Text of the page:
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Pontifications

Why is anti-abortion violence spiking–with George Tiller’s death at the hands of alleged shooter Scott Roeder just the latest and most high-profile episode?

Jon A. Shields, an assistant professor of government at Claremont McKenna College and author of an intriguing new book, “The Democratic Virtues of the Christian Right,” finds an explanation in the history of the abortion rights movement in which Roe v. Wade was the spur to radicalization–and things went downhill from there. Shields explains in an essay in The New Republic:

In 1973, Roe v. Wade dramatically changed abortion politics and the right-to-life movement in particular by pushing much of it out of the state houses and into the streets. Activists began staging “sit ins” as early as 1975 in Washington D.C. The pioneers of the “rescue” movement, as it came to be called by its evangelical heirs, reasoned–correctly, as it turned out–that they had little chance of passing a Human Life Amendment to the Constitution or changing the makeup of the court. “It was frustration and despair that split the anti-abortion movement in two,” Risen and Thomas explain. “Those who refused to accept the mainstream, incremental lobbying efforts moved into a ‘direct-action’ movement.”

That’s been said before, and is not so controversial. But he continues:

By the late 1980s, the movement had grown bigger and more aggressive from an influx of evangelical fundamentalists. Unlike the small sit-ins orchestrated by leftist Catholics, Operation Rescue orchestrated large clinic blockages in cities from New York to Los Angeles. The promise of this campaign–and the influence of Operation Rescue–actually controlled violence-prone extremists. Throughout the 1980s, for instance, there was an inverse correlation between abortion-related violence and the success of civil disobedience. As Christopher Keleher found in the DePaul Law Review, “the drop in the number of violent incidents correlated with increase in the number of nonviolent protests.” The nonviolent, civil disobedience seemed to control violence-prone radicals by providing them with an outlet for their pro-life zeal.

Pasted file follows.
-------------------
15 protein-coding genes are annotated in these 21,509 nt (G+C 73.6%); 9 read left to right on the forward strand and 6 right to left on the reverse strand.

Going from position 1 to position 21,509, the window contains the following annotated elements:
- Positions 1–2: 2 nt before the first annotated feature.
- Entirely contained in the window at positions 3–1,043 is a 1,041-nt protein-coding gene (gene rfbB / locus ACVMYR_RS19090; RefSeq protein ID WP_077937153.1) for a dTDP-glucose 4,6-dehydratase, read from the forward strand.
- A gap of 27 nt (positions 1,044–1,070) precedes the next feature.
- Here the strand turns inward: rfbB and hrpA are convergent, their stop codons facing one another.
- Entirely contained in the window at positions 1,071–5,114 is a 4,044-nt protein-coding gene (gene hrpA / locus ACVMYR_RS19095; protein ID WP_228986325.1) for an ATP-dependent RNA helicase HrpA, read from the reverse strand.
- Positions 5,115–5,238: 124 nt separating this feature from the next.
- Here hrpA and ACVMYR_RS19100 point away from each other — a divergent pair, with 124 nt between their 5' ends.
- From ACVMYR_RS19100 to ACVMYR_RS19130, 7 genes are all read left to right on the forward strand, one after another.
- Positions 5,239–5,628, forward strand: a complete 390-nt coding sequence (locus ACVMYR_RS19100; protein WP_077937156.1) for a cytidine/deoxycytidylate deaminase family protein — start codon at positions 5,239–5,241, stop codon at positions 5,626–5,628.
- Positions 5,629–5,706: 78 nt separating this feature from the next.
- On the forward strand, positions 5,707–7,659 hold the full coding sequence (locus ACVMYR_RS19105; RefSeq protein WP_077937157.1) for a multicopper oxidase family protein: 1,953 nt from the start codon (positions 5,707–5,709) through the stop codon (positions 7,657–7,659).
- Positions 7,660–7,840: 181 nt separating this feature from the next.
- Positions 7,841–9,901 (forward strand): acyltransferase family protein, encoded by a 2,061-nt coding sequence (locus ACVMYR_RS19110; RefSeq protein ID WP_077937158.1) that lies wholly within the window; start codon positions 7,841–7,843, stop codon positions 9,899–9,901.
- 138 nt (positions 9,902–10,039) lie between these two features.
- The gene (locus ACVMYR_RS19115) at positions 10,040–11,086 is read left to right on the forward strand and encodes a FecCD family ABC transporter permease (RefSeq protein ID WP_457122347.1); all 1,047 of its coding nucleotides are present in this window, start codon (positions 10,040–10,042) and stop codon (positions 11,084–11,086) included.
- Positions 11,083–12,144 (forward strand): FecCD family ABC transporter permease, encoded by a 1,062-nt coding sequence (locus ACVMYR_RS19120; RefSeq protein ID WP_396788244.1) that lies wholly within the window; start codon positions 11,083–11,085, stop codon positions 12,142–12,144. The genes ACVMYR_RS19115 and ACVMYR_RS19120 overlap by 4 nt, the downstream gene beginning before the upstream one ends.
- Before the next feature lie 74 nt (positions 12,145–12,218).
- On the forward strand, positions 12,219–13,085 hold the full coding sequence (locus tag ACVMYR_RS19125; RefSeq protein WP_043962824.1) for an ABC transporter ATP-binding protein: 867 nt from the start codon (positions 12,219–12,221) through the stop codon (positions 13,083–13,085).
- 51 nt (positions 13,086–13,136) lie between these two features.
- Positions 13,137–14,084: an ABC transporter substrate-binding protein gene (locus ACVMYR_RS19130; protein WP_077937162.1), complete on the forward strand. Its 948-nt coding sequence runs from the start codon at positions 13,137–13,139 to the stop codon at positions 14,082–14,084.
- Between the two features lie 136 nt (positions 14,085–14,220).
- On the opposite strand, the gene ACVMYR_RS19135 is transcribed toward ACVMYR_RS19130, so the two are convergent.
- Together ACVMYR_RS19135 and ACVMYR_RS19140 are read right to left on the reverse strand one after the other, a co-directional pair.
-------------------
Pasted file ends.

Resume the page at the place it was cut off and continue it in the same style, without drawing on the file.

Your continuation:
But this institutional restraint largely disappeared when Operation Rescue imploded in 1992, partly because of the autocratic management style of its leader, Randall Terry. And perhaps more importantly, many activists simply exhausted their energy and vacation time in jail. These internal failures were greatly compounded by the passage of the Freedom of Access to Clinic Entrances Act under the Clinton administration, which made it a federal crime to participate in clinic blockades. The collapse of Operation Rescue released violent radicals from any institutional constraints, leaving them to their own darkest desires. As Risen and Thomas explain, “Within two years of [the collapse of rescue], what was left of the movement was dominated by extremists who refused to place any limits on direct action to stop abortion.” Fueling radicalism even further, the Supreme Court upheld Roe just months after the collapse of Operation Rescue.

Violence soon followed…

He concludes:

“It is, of course, impossible to rerun history without the intervention of the Supreme Court and a federal crackdown on civil disobedience. We don’t really know if the passions this issue excites could have been channeled in a more constructive and peaceful direction, and it is likely that violence would have increased without the government’s involvement. Nonetheless, it is ironic that turbulent 1960s was the decade in which the coolest heads prevailed in abortion politics–and that the lack of radical institutions today may be what has bred the latest round of violence.”

Shields’ analysis strikes me as well-informed and challenging to all sides.

 

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